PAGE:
Getting Dumber

Today’s Slice of Life post at TwoWritingTeachers.org

Today I really felt the effect on my brain when using texting to communicate in our fast-paced world. I fear my mind is deteriorating! Or at least giving me new opportunities for problem solving.

I was standing in the line at the supermarket and I checked my messages…

First I went back to the Christmas decoration section and put this giant tree into an empty cart. Then I felt I had to send a bit of an explanation as to why I texted this random contact to ask if he wanted me to buy him a Christmas tree. (This is not the first time I have texted the wrong group or individual.)

Next, I read the text above from another person. I have learned to read auto-correct spelling now, so I assume we will use this book for devotions rather than deviations.

Finally, I was writing to tell my husband I joined the queue at Aisle 13 with my Christmas tree. Before I sent the Aussie text, I noticed it, took a breath and laughed.

Overall, though, I am still grateful for the ability to communicate in this strange way.

8 thoughts on “Getting Dumber

  1. I think we’ve all been there w/ these texting mishaps. It’s like a letter delivered to the wrong house forty years ago. I always feel compelled to fix the typos, even though I know people can read past them. BTW, your post isn’t too late. You’re in the window MST.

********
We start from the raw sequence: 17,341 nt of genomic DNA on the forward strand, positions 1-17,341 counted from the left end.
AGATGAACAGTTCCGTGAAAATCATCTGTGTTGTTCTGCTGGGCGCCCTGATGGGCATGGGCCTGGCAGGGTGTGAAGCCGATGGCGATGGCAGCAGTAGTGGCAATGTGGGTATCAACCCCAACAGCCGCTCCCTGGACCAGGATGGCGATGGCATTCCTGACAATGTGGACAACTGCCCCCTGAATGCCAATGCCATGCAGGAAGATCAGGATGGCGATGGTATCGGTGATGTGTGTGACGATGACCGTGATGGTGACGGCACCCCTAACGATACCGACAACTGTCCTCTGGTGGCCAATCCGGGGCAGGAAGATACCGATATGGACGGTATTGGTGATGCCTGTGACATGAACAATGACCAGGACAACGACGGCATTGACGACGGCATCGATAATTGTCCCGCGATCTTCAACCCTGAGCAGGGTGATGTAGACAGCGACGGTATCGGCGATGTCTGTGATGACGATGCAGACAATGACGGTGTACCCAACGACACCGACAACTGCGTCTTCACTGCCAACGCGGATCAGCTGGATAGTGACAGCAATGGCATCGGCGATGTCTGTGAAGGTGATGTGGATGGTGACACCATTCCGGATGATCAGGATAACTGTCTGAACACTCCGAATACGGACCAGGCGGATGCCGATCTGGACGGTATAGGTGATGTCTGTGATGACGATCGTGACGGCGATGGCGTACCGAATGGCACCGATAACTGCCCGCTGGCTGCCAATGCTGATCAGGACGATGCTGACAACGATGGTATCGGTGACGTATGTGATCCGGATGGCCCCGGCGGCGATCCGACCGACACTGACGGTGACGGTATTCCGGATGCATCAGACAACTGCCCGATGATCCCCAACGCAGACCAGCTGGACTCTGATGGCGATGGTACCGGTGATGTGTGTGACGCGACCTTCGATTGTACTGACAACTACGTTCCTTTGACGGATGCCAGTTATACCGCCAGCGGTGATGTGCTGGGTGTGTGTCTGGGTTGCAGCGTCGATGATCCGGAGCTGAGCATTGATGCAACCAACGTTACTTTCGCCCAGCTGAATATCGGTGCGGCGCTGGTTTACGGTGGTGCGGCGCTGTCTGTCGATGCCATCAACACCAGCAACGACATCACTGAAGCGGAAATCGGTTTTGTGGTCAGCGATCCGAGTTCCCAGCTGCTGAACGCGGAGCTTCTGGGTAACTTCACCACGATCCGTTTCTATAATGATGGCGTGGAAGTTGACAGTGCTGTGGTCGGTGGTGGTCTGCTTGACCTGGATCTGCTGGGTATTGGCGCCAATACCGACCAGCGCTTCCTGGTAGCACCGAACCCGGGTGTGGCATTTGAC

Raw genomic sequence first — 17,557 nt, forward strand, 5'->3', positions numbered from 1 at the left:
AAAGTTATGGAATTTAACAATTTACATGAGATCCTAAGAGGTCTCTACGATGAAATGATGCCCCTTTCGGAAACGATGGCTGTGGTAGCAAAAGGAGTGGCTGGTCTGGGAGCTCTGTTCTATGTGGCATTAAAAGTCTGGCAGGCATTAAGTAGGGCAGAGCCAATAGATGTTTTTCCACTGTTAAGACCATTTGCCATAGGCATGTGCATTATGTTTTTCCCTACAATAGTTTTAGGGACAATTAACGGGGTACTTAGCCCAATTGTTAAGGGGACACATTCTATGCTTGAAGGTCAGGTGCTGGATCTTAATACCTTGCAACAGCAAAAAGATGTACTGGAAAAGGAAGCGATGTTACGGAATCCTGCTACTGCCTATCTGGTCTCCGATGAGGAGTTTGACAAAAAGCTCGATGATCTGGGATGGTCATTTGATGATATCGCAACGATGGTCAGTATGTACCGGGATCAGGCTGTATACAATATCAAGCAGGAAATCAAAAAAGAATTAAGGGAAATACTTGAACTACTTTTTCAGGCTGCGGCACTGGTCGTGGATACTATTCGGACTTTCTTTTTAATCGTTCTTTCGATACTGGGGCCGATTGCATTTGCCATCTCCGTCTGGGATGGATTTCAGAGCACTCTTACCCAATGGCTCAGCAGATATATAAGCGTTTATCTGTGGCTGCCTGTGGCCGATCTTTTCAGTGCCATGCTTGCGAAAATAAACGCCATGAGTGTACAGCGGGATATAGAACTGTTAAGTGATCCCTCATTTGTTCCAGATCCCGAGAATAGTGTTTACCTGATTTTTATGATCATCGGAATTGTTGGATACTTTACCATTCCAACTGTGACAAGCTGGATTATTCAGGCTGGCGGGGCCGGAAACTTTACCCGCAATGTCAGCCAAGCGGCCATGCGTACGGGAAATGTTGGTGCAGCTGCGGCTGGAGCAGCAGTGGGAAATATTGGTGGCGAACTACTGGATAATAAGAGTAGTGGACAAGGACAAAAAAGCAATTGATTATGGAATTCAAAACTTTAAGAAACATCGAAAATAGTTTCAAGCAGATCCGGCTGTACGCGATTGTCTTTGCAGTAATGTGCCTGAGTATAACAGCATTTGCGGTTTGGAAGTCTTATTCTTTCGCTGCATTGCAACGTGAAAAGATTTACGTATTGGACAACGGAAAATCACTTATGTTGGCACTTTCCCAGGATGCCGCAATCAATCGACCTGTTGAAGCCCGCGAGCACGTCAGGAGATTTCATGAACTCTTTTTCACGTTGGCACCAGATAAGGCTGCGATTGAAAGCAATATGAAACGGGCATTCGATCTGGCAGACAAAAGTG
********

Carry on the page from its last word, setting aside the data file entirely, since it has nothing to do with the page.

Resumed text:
1. Thanks, Glenda! Yes, you’re right, I think we all do these texting errors! There is another texting mishap that I use sometimes that requires us to fix broken communication. I didn’t have an example yesterday when I was in the grocery line, but the kind that I find most confusing are the ones where someone leaves out, adds, or makes an error in a key tiny word–forgot to say “not”, a change in verb tense, or error in pronouns. Oh, my! I sometimes read (or write) the message exactly opposite of what was intended. Proofreading is my friend, and I’ve always taken pride in being a good one. However, that is another area in which I have lost brain cells!

  2. I was recently sharing a story with my fifteen-year-old about how one of my first phones had a walkie-talkie feature that his dad and I thought was fantastic. Texting is much better, quieter too! 🙂
    It is quite amazing how far technology has come in terms of instant communication. Auto-correct results always tend to crack me up a bit.

    1. Great story! I do love the quiet, introverted way of texting. It definitely fits my personality more. Your walkie-talkie story reminds me of real walkie talkies we used at Disneyland one year. We felt so connected and safe that day. We could meet up when and wherever we wanted to. It was so different than the usual way of meeting up, “OK, we will meet at the train station at 12:30 for lunch. Try not to be late!”

  3. Thank you for sharing this piece of texting humor. It happens to many – sending to the wrong person, auto-correction that changes the meaning, typos that might not make sense – especially when we are in a hurry. I blame my mistakes on the boxes being too tiny to see for my fingers to click the right ones. Mistakes aside, texting is a quick and easy way to communicate.

  4. Thank you for sharing these!! There is no end to texting goofs! They can be so funny. I try to slow down and pause – to no avail! Autocorrect adds the most amusement.

    Happy new year, Denise! It has been so great to get to know you through slicing and poetry this year!

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